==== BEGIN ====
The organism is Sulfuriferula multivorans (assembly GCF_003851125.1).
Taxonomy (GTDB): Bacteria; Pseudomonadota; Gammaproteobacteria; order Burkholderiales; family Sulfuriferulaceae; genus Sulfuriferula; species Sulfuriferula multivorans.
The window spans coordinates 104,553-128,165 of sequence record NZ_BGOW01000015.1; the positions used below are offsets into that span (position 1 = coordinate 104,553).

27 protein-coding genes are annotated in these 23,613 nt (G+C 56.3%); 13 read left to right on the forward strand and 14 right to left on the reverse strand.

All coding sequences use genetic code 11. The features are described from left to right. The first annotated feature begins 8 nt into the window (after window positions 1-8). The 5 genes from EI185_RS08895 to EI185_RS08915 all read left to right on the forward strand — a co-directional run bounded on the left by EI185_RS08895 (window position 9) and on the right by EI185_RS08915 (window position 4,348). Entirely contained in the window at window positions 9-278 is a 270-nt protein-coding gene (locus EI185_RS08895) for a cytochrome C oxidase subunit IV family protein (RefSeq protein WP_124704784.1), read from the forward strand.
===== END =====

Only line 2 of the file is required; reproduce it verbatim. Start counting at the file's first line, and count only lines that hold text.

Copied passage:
Taxonomy (GTDB): Bacteria; Pseudomonadota; Gammaproteobacteria; order Burkholderiales; family Sulfuriferulaceae; genus Sulfuriferula; species Sulfuriferula multivorans.